A man of extraordinary and seemingly limitless talents—musician, inventor, composer, poet, and even amateur mycologist—John Cage became a central figure of the avant-garde early in his life and remained at that pinnacle until his death in 1992 at the age of eighty. Award-winning biographer Kenneth Silverman gives us the first comprehensive life of this remarkable artist. Silverman begins with Cage’s childhood in interwar Los Angeles and his stay in Paris from 1930 to 1931, where immersion in the burgeoning new musical and artistic movements triggered an explosion of his creativity. Cage continued his studies in the United States with the seminal modern composer Arnold Schoenberg, and he soon began the experiments with sound and percussion instruments that would develop into his signature work with prepared piano, radio static, random noise, and silence. Cage’s unorthodox methods still influence artists in a wide range of genres and media. Silverman concurrently follows Cage’s rich personal life, from his early marriage to his lifelong personal and professional partnership with choreographer Merce Cunningham, as well as his friendships over the years with other composers, artists, philosophers, and writers.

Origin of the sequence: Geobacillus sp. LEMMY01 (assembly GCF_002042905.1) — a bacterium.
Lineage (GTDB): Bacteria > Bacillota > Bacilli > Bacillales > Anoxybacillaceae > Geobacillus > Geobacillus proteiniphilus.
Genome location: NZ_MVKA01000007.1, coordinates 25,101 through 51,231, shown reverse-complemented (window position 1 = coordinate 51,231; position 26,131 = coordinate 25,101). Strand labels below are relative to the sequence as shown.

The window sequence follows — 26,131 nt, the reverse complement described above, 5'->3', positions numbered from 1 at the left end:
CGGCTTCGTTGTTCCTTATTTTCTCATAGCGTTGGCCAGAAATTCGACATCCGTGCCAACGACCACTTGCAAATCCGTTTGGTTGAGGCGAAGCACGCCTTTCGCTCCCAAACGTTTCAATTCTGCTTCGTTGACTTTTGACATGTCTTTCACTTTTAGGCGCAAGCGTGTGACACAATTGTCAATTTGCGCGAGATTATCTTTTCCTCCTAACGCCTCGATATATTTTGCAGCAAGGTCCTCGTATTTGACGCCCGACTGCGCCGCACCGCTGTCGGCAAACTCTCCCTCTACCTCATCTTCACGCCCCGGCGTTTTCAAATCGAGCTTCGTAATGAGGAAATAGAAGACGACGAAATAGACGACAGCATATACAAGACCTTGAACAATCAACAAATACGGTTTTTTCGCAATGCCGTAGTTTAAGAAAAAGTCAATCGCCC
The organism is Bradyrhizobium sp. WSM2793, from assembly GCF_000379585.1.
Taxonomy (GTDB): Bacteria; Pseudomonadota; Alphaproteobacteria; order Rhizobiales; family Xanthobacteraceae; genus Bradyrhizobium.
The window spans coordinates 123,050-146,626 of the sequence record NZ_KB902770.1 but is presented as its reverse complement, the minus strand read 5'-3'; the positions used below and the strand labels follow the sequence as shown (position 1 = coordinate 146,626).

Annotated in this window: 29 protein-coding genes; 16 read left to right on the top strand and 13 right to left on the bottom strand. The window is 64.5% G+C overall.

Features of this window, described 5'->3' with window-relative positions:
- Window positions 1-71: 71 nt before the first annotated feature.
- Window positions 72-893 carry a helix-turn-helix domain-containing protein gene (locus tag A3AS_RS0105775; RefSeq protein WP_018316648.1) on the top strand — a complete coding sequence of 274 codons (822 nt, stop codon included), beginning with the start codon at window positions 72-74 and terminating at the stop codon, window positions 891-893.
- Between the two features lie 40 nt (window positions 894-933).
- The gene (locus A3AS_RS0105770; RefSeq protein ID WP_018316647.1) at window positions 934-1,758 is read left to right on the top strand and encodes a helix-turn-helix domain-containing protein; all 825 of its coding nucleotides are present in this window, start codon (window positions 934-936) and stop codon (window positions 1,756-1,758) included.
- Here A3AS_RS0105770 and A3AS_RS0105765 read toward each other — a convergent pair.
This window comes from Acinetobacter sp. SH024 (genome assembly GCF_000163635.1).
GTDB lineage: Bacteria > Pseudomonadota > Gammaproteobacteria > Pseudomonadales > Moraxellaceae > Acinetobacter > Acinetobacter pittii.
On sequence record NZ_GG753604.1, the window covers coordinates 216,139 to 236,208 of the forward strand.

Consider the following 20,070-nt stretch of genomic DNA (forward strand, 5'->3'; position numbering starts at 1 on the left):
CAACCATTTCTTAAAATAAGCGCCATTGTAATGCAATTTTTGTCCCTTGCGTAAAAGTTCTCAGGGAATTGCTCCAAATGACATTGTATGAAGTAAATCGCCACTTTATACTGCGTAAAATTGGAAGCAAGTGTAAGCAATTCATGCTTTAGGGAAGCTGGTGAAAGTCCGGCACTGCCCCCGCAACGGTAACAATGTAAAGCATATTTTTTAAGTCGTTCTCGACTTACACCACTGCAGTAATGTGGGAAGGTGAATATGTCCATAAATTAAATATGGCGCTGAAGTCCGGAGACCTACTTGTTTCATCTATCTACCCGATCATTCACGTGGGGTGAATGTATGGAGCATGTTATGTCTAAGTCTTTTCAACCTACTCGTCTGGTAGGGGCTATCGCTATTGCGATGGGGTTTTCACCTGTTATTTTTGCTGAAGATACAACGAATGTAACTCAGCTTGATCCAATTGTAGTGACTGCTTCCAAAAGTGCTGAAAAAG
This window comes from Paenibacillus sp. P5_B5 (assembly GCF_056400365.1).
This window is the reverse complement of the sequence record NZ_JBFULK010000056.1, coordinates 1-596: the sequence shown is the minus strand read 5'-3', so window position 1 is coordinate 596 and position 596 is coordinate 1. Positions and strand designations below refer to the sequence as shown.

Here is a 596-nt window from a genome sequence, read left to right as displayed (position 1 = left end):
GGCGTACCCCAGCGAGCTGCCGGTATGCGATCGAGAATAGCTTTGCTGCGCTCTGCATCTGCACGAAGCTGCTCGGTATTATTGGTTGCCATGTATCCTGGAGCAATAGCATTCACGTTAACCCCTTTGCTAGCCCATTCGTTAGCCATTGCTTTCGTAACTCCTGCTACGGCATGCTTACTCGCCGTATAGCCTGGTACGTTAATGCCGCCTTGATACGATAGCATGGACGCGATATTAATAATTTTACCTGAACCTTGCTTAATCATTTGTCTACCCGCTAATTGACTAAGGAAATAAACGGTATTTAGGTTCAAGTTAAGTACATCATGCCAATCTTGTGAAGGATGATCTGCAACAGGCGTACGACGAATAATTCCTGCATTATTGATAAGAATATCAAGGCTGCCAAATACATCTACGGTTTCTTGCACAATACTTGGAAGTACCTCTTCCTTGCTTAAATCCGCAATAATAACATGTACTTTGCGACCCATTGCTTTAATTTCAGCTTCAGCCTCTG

Drawing on interviews with Cage’s contemporaries and friends and on the enormous archive of his letters and writings, and including photographs, facsimiles of musical scores, and Web links to illustrative sections of his compositions, Silverman gives us a biography of major significance: a revelatory portrait of one of the most important cultural figures of the twentieth century.
“Begin Again is a much more nuanced picture of Cage’s personal life than has currently been available . . . What emerges most powerfully is Cage’s enormous capacity for work, together with his exceptional self-discipline as an artist and his willingness to approach every new challenge with a ‘beginner’s mind.’ For this alone it is a book worthy of being read by anyone, young or old, who is faced with the daunting task of a new creative beginning.” —John Adams, New York Times Book Review
“The life of Cage is meticulously told.” —New Yorker
“Not just an exemplary biography, but a significant contribution to the cultural history of American music.”—Kirkus, starred review